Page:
If you want to do the hike in one day, you have to start the hike as early as possible, ideally at 3 am, but better at 2 am. If you start later, you will get to the top when it’s already cloudy and the view will not be clear. As you start when it’s still dark, you will need a headlamp or a torch. Because the hike is very difficult, you should carry as little as possible. On the way, there are several alpine huts where you can have drinks, snacks, and proper meals. From about 1,500 it gets rockier and steeper. The rocks are really big in some parts.
The hardest part comes at 2,600 when you are about to give up. From Zugspitzplatt (2,600 m / 8,530 ft) to the famous roof terrace of Zugspitze, Münchner Haus (2,959 m / 9708 ft), the distance is very short but imposes new challenges.
This steep part is extremely slippery and full of little rocks and rough gravel. You will need to scramble so that you don’t keep sliding back here. This is where you had better wear thin hiking gloves. They will protect your hands when putting your hands on the rocks and the Via Ferrata ropes.
Once, you reached the Münchener House, where you will find a lot of tourists who went up by cable cars, you are just a couple of meters away from the summit of Zugspitze (2,962 m / 9,718 feet).
Hardest Hikes in the World: AFRICA
19. Mount Kilimanjaro
- Location: Tanzania
- Distance: 37-90 km | 23-56 miles (depending on the route)
- Duration: 5-9 days
- Best time to visit: January-February, August-September
The hike to the peak of Mount Kilimanjaro is a demanding but immensely rewarding feat. As the highest free-standing mountain in the world, conquering Kilimanjaro takes time and dedication. That being said, it is a very accessible mountain to climb in that it doesn’t require much technical skill – just a lot of walking and a little bit of scrambling!
There are several routes to choose from, each varying in distance and length of time. It takes between five and nine days to hike Kilimanjaro; the longer the route, the more acclimatization time you get, and the less likely you are to suffer from altitude sickness. The possibility of getting altitude sickness is what makes Kilimanjaro such a challenging, and one of the hardest hikes in the world!
By far the hardest part of the hike is the ascent to the peak. It takes around 6-7 hours to walk up to Uhuru Peak, which is usually done at night in freezing temperatures.
Combine the extreme wind chill with potential altitude sickness, and it can make for a pretty grueling few hours! It’s all worth it when you’re greeted by the sun rising over Africa at the top. Note that climbing Kilimanjaro can only be done with a licensed guide.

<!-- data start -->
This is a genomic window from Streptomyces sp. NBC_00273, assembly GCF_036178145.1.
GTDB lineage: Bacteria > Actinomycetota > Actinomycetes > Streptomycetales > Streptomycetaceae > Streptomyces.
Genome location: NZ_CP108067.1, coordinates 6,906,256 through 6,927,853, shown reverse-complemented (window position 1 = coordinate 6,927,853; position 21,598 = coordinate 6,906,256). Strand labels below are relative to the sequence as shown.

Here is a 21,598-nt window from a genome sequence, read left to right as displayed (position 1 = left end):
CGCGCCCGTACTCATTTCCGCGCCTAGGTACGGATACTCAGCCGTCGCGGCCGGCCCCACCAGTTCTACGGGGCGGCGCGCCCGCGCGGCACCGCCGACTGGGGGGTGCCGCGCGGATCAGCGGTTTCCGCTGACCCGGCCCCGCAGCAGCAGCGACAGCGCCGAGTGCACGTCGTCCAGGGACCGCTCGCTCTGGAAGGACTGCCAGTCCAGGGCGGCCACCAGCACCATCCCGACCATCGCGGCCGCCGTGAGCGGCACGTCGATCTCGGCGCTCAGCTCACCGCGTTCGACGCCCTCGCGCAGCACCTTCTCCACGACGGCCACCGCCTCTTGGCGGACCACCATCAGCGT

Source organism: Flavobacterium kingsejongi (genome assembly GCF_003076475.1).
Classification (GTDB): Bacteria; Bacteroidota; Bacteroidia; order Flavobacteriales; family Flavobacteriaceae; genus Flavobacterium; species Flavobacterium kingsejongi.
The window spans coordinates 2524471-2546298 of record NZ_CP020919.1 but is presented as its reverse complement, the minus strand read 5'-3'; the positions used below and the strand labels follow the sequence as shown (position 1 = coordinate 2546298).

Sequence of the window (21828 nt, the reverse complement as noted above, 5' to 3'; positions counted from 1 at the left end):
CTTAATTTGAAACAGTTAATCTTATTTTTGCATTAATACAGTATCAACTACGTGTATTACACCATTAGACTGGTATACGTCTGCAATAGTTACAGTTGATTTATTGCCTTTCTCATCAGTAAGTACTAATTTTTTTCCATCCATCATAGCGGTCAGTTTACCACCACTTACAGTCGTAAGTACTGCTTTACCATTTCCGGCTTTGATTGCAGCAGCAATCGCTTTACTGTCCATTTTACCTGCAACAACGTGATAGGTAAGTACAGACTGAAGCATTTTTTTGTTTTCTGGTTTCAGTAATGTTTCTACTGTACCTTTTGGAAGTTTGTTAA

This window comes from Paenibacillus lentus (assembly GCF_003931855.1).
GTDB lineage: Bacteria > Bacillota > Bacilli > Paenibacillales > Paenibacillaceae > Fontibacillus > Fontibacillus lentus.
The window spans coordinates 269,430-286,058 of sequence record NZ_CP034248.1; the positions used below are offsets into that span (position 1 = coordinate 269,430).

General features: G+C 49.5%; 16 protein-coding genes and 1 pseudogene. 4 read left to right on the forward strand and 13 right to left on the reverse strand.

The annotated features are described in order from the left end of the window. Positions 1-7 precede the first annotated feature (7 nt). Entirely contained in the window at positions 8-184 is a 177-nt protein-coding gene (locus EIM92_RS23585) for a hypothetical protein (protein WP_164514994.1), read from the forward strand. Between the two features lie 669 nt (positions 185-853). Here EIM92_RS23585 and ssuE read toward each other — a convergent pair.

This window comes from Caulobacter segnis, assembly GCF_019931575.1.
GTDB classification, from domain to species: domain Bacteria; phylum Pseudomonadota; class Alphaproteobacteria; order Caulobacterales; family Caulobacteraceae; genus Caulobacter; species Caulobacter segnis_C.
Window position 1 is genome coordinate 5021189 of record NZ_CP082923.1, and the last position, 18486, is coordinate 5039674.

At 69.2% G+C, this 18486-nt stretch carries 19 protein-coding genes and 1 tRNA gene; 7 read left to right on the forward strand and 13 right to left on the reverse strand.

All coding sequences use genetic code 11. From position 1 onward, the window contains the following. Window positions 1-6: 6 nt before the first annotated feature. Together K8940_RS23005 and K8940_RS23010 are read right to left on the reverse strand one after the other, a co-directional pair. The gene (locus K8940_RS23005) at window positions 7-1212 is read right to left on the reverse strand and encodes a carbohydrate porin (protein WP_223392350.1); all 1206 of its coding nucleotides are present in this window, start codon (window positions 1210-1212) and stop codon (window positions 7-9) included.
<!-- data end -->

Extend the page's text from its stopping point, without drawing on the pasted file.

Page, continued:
Read More: The 13 Incredible Hikes in Africa Revealed by Travel Experts
- Location: In Virunga National Park in the eastern DRC. It’s near the city of Goma.
- Distance: 6.5 km | 4 miles. It’s a strenuous hike up a steep incline
- Duration: Should take you about 7 hours to summit.
- Best time to Visit: December to April is the dry season, and it also won’t be so freezing on the summit (it gets very cold)
It’s difficult to beat Nyiragongo in the Democratic Republic of Congo if you’re looking for one of the most incredible and hardest hikes in the world. This active volcano is located in an area that has been volatile for decades and is still rife with militia activity between different rebel groups.
For this reason, hikers must join a small group led by armed rangers carrying AK47s from Virunga National Park.
It’s a true adventure hiking Nyiragongo. A strenuous hike straight up the side of the volcano takes visitors to an altitude of 3,470 m. Hikers overnight on the volcano rim where they can gaze into the bubbling lava lake below.
Hardest Hikes in the World | 10 Essentials Tips
Before we get started on this amazing list of the 20 Hardest Hikes in the World, let’s remember to always travel safely:
- No Cell Phone Service: Cell phones do not work in most places in the backcountry and GPS is sometimes unreliable – Consider carrying a Satellite Phone with Maps and GPS Navigation.
- Do not hike at night: If you are camping, plan to get to your campsite before dark.
- First-aid kit: Always remember to pack a first-aid kit for your hikes.
- Difficult Hiking Trails: “Difficult Hiking Trails” are characterized by steep elevations, increasingly difficult terrain, and longer distances. Only experienced hikers should attempt these trails
- Be physically prepared: Many of these hikes are easy and can be done by anyone. A couple of the hikes are epic and I recommend following a Plan for Hiking Fitness preparation prior to attempting any long or challenging hike.